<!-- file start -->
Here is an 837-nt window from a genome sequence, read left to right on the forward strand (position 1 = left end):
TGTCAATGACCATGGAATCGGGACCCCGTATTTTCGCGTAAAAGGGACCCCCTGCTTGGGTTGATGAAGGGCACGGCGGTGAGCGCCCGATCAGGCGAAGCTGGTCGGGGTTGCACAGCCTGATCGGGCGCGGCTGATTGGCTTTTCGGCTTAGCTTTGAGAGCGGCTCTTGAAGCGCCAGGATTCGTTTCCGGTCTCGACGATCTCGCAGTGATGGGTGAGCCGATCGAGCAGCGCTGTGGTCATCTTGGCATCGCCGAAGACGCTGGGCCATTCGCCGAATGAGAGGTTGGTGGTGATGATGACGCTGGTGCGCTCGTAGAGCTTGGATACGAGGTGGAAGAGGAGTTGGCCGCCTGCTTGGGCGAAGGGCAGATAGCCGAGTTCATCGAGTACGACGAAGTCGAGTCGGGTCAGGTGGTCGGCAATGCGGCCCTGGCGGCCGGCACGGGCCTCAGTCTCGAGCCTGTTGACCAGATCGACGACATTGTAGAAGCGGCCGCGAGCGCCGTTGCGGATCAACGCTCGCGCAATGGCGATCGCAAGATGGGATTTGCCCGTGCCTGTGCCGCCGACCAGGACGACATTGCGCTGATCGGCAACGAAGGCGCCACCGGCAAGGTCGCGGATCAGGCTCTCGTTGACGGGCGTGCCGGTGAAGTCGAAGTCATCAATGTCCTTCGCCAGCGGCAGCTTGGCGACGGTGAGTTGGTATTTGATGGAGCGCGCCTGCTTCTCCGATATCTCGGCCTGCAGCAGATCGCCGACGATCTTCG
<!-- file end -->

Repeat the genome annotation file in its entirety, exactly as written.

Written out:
Here is an 837-nt window from a genome sequence, read left to right on the forward strand (position 1 = left end):
TGTCAATGACCATGGAATCGGGACCCCGTATTTTCGCGTAAAAGGGACCCCCTGCTTGGGTTGATGAAGGGCACGGCGGTGAGCGCCCGATCAGGCGAAGCTGGTCGGGGTTGCACAGCCTGATCGGGCGCGGCTGATTGGCTTTTCGGCTTAGCTTTGAGAGCGGCTCTTGAAGCGCCAGGATTCGTTTCCGGTCTCGACGATCTCGCAGTGATGGGTGAGCCGATCGAGCAGCGCTGTGGTCATCTTGGCATCGCCGAAGACGCTGGGCCATTCGCCGAATGAGAGGTTGGTGGTGATGATGACGCTGGTGCGCTCGTAGAGCTTGGATACGAGGTGGAAGAGGAGTTGGCCGCCTGCTTGGGCGAAGGGCAGATAGCCGAGTTCATCGAGTACGACGAAGTCGAGTCGGGTCAGGTGGTCGGCAATGCGGCCCTGGCGGCCGGCACGGGCCTCAGTCTCGAGCCTGTTGACCAGATCGACGACATTGTAGAAGCGGCCGCGAGCGCCGTTGCGGATCAACGCTCGCGCAATGGCGATCGCAAGATGGGATTTGCCCGTGCCTGTGCCGCCGACCAGGACGACATTGCGCTGATCGGCAACGAAGGCGCCACCGGCAAGGTCGCGGATCAGGCTCTCGTTGACGGGCGTGCCGGTGAAGTCGAAGTCATCAATGTCCTTCGCCAGCGGCAGCTTGGCGACGGTGAGTTGGTATTTGATGGAGCGCGCCTGCTTCTCCGATATCTCGGCCTGCAGCAGATCGCCGACGATCTTCG